Film and TV auditions can make actors nervous because the stakes seem incredibly high. The potential rewards are great, so people put themselves under insane amounts of pressure to succeed. Unfortunately, that pressure almost always prevents them from doing their best work. Instead of psyching yourself out, remember this: if you have an upcoming audition for a film or TV project, you're already succeeding. Some projects receive thousands of submissions from interested actors, but most only end up bringing in 10-20 people to read for each role. If the casting director wants to see your work, you're already ahead of the game. You can afford to relax a little—and relaxation is critical when you want to nail an on-camera audition.
Let's be clear: when I talk about how to nail an on-camera audition, I don't mean that I'm going to tell you how to get the part. You can't control that, and the harder you try the more you'll hurt your chances. It's one of the many paradoxes of acting. What you can control is the way you prepare for your audition, and the attitude you bring into the room. You have no way of knowing exactly what the director will want, but you can make sure that you're showing them the very best you have to offer. Doing your best work makes them more likely to remember you in the future, even if you aren't right for this particular role. Moreover, if you do happen to be the type they're looking for, it ensures that you won't be passed over because of an audition that could have been better.
Below are a few simple steps I take whenever I want to do my best work in an on-camera audition. Some of them come from my time at The New School for Drama, one of the top 5 acting schools in the US (and the place where I earned my MFA). Others are personal strategies that I've developed over the years, and which have facilitated some of my best audition experiences to date. I won't pretend that I get every part I'm called in for, and I won't pretend that this advice will work for everybody. However, I firmly believe that it has helped me become a more consistent, compelling, and natural actor—and I hope that it can help you do the same.
How to Act on Camera Without Getting In Your Own Way:
1. Read the Sides Carefully
There's an incredible amount of information contained in your sides, so you need to make sure you're absorbing as much as possible. Don't just look at the lines—and especially don't just look at your own! Be sure to read all of the action in addition to the dialogue, including that which takes place before and after your scene. The more context you have, the more you'll understand about the world your character inhabits and the forces that drive them. That information will help your choices in the room remain motivated.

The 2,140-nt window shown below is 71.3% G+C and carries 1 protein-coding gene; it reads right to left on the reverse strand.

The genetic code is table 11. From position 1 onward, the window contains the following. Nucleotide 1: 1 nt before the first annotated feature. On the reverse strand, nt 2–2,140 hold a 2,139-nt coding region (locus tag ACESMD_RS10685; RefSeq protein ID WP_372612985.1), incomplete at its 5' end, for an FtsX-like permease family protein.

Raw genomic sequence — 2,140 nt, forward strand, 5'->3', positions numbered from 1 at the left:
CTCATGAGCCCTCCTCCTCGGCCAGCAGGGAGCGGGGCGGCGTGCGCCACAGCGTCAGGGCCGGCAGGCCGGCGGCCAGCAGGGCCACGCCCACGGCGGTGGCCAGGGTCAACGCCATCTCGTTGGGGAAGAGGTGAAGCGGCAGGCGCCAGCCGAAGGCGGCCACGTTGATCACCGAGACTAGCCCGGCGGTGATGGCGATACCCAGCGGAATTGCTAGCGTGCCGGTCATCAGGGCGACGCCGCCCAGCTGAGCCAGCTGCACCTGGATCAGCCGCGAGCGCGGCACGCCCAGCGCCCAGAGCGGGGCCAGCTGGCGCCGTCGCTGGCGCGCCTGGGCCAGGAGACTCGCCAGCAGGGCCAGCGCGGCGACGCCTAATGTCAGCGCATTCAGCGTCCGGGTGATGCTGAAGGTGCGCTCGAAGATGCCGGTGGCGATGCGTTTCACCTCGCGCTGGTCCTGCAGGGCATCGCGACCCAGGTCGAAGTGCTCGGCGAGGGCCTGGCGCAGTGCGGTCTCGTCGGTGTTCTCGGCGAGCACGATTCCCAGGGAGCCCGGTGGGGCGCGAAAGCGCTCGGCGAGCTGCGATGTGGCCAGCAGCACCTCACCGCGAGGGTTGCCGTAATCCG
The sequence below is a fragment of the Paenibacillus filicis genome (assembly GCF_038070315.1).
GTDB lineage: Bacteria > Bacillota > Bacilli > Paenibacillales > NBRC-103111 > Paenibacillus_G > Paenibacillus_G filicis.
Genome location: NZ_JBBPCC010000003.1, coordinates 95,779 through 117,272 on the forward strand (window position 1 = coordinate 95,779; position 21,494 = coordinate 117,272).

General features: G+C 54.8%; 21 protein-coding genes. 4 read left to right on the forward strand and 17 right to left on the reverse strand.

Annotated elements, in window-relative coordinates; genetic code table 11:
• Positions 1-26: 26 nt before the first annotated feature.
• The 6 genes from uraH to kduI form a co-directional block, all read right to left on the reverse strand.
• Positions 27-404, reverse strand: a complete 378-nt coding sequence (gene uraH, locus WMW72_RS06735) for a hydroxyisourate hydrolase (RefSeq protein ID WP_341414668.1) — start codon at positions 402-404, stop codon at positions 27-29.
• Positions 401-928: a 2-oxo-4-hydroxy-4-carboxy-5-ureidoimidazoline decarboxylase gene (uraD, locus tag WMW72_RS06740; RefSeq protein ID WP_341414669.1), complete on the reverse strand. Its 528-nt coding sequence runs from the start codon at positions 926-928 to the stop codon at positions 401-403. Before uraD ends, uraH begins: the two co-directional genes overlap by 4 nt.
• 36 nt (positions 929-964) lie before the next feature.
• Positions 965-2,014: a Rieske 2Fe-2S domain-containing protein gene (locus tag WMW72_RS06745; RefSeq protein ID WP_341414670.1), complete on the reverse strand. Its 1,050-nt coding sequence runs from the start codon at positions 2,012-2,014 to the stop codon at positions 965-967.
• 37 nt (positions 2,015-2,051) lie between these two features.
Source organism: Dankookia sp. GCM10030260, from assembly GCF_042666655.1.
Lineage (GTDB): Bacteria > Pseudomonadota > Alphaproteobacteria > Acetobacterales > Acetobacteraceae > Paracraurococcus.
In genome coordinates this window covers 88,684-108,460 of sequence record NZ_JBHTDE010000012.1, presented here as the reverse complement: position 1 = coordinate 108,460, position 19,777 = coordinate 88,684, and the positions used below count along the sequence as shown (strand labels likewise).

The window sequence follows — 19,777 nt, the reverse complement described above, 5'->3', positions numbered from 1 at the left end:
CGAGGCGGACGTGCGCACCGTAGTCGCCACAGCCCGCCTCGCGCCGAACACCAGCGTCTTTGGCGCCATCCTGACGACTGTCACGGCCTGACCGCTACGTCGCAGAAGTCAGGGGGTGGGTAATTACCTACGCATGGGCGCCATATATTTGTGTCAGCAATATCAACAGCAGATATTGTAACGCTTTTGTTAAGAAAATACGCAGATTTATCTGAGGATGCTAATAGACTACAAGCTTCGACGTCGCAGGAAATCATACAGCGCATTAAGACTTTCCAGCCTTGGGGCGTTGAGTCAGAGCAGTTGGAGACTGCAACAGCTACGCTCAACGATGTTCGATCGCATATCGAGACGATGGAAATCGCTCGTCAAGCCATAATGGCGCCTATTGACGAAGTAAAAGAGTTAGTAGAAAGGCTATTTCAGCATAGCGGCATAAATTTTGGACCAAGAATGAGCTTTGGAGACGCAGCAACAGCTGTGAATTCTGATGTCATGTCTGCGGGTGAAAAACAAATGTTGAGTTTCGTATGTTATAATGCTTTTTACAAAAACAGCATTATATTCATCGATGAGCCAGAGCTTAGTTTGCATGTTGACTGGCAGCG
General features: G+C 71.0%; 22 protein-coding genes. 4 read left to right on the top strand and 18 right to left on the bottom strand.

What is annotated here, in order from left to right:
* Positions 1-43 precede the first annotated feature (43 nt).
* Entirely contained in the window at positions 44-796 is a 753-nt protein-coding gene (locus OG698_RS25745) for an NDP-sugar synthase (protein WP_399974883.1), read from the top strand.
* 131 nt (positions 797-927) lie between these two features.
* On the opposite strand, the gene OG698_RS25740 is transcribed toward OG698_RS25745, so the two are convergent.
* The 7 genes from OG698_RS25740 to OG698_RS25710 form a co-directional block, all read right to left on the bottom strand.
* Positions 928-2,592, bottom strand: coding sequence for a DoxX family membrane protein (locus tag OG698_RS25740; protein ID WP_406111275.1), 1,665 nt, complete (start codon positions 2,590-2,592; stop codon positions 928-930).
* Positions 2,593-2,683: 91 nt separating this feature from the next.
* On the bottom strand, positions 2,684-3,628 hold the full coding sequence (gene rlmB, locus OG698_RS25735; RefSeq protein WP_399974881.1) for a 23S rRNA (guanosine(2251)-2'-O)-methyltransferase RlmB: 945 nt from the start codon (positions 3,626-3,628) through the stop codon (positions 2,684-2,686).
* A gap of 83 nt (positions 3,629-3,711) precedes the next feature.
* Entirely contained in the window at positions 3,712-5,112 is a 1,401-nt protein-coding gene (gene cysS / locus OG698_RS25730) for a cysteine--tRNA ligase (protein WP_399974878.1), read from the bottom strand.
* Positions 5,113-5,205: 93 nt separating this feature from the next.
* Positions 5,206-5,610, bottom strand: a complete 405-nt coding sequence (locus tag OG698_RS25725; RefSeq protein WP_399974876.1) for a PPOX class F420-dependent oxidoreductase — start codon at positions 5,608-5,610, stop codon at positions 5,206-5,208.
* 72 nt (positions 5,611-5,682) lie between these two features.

As a rule, I also make sure to memorize my sides before every audition. Learning how to act on camera confidently and naturally is all about getting rid of the things that stand between you and your best work. Most of those things are psychological, but pages are definitely physical, and you don't want them obscuring your beautiful face during a taped session. The exception would be a case where the pressure to memorize your material prevents or distracts you from turning in a good performance. Try to know the lines cold, but as Michael Kostroff at Backstage says: "An audition isn’t meant to be a test of memorization skills. Casting people are far more interested in what you’re doing with a role."
2. Resist the Urge to Plan All Your Choices
I can't stress this one enough. It's so tempting to look at each line of your sides and decide exactly what you're going to do with it. Maybe you already know just how you're going to react when Character A says that your dog has been stolen, or you've practiced the specific way you'll grimace when telling Character B to return Rover so that nobody gets hurt. Here's the thing, though: pre-conceived choices don't make for natural performances. More often, they just make your work look forced.
That's not to say you shouldn't experiment with different choices when you're preparing the material, but you can't afford to feel shackled to them. If you want to make exciting choices on the day of your audition, you have to make them right there in the room. Don't try to repeat a choice you made while you were running lines in your kitchen the previous day. Stay open to all the promise and danger of the moment. Since you've already read the sides carefully, you can afford to trust your impulses.